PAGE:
19. Save Bears,

    I guess you saw may apology. My comments should have said “Larry Thorngren.”

    Elk275,

    I think the best place bison could be allowed to go now is the upper Gallatin. Cattle are almost gone.

    Yes, the Yellowstone below Gardiner will be difficult, but driving that highway now is exceptionally dangerous. During the winter and springtime, I drive it at 30 mph during the night and twilight.

  20. avatar Save bears says:

    No problem Ralph, I kinda of figured!

    LOL

  21. avatar ProWolf in WY says:

    Elk, I agree that it would be bad to hit a buffalo at night. But even if they were allowed to roam further from the park boundary, do you think there would be so many that this would be a problem? Let’s also not forget that there are plenty of big game to hit there at night. That area demands caution.

    Larry, are the buffalo in danger of becoming overpopulated? I don’t think that has ever happened before has it?

    Talks with Bears, where is this area you were talking about that there is a proposal to relocate buffalo? Do you have a web site that mentions this?

  22. avatar Alan says:

    There is a natural bottleneck at Yankee Jim Canyon. If bison were even allowed to go that far they would at least have some winter habitat. There are only one or two people with only a very few cows that far, though rumor has it that they won’t get rid of them unless they get a multi million dollar payout like the CUT did to get rid of theirs. We are only talking a few dozen cows.
    Hwy. 89 is indeed “Blood Alley”. A few bison on the road might actually get people to slow down, especially at twilight and dawn (when I’m going and coming from the Park). They sure don’t seem to worry about the deer, elk, bighorn and pronghorn; which all frequent this stretch of road now.

  23. avatar ProWolf in WY says:

    Alan, that area is definitely Blood Alley. I have seen more carcasses and more people who come whipping around the curves there at high speeds. I agree that Yankee Jim Canyon is a bottleneck that would slow a lot of the migration down.

  24. avatar Alan says:

    Bison aren’t overpopulated in the park. They leave the park because the grass is buried under several feet of snow and ice, not because there is a lack of grass. To address concerns about future overpopulation, bison on the roads etc., you manage them in the same way you do other large mammals; with a legitimate, controlled, fair chase hunt. But selling tags for an animal that has no year around habitat in the state of Montana is just plain fraud IMO. Nor is it fair chase to allow an animal just far enough into the state to shoot it.

  25. avatar Matt Skoglund says:

    Ralph,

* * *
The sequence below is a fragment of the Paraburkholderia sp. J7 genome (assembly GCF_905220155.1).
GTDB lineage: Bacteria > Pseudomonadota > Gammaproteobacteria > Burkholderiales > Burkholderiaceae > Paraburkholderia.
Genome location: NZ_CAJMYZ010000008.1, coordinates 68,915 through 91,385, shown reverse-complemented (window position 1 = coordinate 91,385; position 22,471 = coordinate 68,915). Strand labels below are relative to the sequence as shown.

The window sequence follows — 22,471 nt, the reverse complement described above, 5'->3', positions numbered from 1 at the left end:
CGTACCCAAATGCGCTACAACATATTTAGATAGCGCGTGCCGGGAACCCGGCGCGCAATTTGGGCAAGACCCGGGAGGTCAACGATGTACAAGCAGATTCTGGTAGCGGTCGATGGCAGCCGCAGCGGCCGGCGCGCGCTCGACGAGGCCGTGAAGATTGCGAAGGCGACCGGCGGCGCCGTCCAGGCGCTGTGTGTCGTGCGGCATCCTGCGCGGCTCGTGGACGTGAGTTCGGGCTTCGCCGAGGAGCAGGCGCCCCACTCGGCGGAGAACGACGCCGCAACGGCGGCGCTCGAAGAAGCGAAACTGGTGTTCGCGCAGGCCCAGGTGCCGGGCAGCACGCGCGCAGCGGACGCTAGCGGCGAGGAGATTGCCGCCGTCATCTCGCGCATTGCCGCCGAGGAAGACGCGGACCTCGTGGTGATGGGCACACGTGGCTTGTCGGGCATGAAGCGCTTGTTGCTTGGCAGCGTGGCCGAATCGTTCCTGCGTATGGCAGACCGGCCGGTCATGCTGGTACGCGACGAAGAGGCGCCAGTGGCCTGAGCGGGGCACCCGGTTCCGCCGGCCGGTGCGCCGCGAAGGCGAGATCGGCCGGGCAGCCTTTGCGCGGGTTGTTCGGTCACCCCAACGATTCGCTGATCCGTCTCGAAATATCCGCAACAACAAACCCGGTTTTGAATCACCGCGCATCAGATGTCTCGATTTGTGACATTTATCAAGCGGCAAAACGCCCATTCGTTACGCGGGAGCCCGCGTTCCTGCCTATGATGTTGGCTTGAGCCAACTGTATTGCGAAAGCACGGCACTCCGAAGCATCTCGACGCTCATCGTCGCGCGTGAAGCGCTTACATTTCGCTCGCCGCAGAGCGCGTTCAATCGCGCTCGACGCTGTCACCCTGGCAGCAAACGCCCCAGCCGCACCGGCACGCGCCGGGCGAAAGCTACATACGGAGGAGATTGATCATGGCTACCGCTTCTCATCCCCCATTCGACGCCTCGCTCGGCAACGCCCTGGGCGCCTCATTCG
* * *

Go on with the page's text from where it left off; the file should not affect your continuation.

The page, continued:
Thanks for inspiring the following blog post with your comment above:

    http://switchboard.nrdc.org/blogs/mskoglund/when_will_wild_bison_be_consid.html

    Matt Skoglund

  26. avatar josh sutherland says:

    I bet buffalo could live just about anywhere. They live on the henries and we go down and check them out all the time. Just cedar trees and sagebrush, and man if you spook em they run like satan himself is chasing them. My wife is getting close to drawing a tag there, they also transplanted about 100 buffalo out to the Book Cliffs. Things are looking good here in UT for the buffalo.

  27. avatar ProWolf in WY says:

    Buffalo can live in a lot of places. I think the Red Desert here in Wyoming could support a decent sized herd. They would not be competing with cattle at all as there is little grazing in the desert. That would be something to see. What part of Utah are the Book Cliffs josh? I have heard of the Henry herd. Isn’t there also a herd on Antelope Island?

  28. avatar Save bears says:

    Pro,

    Not Josh, but yes, there is a herd on Antelope, a friend of mine several years ago, drew a tag and took a very nice bull on Antelope, I went down to help him move from Magna to Provo and he had a full body mount, talk about a monster to try and move, but we did end up with BBQ Bison steaks as a reward!

  29. avatar Nathan Allen says:

    I was one of the lucky applicants to draw an either sex tag for this season. The only reason I chose to hunt, is I would rather see the State recieve some revenue from the hunts, vs’s Department of Livestock killing them and getting nothing from it, other than harrased by the BFC.

  30. avatar ProWolf in WY says:

    Does anyone know the genetic purity of the buffalo in Utah? I have heard that the ones in the GYE, Wind Cave, the National Bison Range, and the Badlands are pure, but that many others around the nation are not.

  31. avatar Petticoat Rebellion says:

    The Henry Mountains herd in Utah is descended from Yellowstone NP bison which have no evidence of cattle genes. The only other bison herd that has no evidence of cattle genes is the Wind Cave NP (WCNP) herd. But this herd shares a common border with the Custer State Park bison herd which has the highest level of cattle genes of all public herds. So, this raises suspicions about “fence jumpers” introducing cattle genes into the WCNP bison. Evidence of hybridization with cattle has been detected in the Badlands and National Bison Range herds. The Yellowstone bison represent the last genetic well-spring for wild bison restoration and are in dire need of protection!

  32. avatar Save bears says:

    Actually, if memory serves me correctly the Pelican Valley herd in Yellowstone is still genetically pure as well.

  33. avatar ProWolf in WY says:

    If that is the case then you are right Petticoat. Have people lobbied for ESA protection on them?

  34. avatar Save bears says:

    Prowolf,

    I have lobbied, wrote letters and talked to anybody I can for almost 20 years now to get ESA protection for the Bison..

  35. avatar Petticoat Rebellion says:

    All of the Yellowstone NP bison are free of cattle genes as far as I know.

  36. avatar ProWolf in WY says:

    Save bears, when you were lobbying, what were the arguments for not granting ESA protections? Did the livestock classification have anything to with it? To me, that is one of the most asinine classifications, especially considering that elk can be ranched but of course nobody would call them livestock.

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‎"At some point we must draw a line across the ground of our home and our being, drive a spear into the land and say to the bulldozers, earthmovers, government and corporations, “thus far and no further.” If we do not, we shall later feel, instead of pride, the regret of Thoreau, that good but overly-bookish man, who wrote, near the end of his life, “If I repent of anything it is likely to be my good behaviour."

~ Edward Abbey